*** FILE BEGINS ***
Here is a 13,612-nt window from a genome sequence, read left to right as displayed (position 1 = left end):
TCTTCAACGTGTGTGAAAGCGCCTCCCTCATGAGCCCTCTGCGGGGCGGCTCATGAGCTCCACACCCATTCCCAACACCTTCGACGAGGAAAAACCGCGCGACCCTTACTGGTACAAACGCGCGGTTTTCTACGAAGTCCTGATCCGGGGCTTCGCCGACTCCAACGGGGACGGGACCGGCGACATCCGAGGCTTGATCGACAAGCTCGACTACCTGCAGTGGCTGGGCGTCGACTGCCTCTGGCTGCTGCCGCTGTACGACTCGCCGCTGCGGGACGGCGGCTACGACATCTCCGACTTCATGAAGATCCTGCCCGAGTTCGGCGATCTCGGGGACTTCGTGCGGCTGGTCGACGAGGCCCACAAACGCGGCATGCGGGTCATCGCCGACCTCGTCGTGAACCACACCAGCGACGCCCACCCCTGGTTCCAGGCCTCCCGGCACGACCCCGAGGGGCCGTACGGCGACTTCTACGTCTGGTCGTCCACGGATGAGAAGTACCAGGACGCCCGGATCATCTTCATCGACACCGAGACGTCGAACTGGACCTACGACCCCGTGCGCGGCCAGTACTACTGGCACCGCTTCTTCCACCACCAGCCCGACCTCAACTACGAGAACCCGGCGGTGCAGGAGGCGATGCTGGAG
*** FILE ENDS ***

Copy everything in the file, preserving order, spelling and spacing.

Here is a 13,612-nt window from a genome sequence, read left to right as displayed (position 1 = left end):
TCTTCAACGTGTGTGAAAGCGCCTCCCTCATGAGCCCTCTGCGGGGCGGCTCATGAGCTCCACACCCATTCCCAACACCTTCGACGAGGAAAAACCGCGCGACCCTTACTGGTACAAACGCGCGGTTTTCTACGAAGTCCTGATCCGGGGCTTCGCCGACTCCAACGGGGACGGGACCGGCGACATCCGAGGCTTGATCGACAAGCTCGACTACCTGCAGTGGCTGGGCGTCGACTGCCTCTGGCTGCTGCCGCTGTACGACTCGCCGCTGCGGGACGGCGGCTACGACATCTCCGACTTCATGAAGATCCTGCCCGAGTTCGGCGATCTCGGGGACTTCGTGCGGCTGGTCGACGAGGCCCACAAACGCGGCATGCGGGTCATCGCCGACCTCGTCGTGAACCACACCAGCGACGCCCACCCCTGGTTCCAGGCCTCCCGGCACGACCCCGAGGGGCCGTACGGCGACTTCTACGTCTGGTCGTCCACGGATGAGAAGTACCAGGACGCCCGGATCATCTTCATCGACACCGAGACGTCGAACTGGACCTACGACCCCGTGCGCGGCCAGTACTACTGGCACCGCTTCTTCCACCACCAGCCCGACCTCAACTACGAGAACCCGGCGGTGCAGGAGGCGATGCTGGAG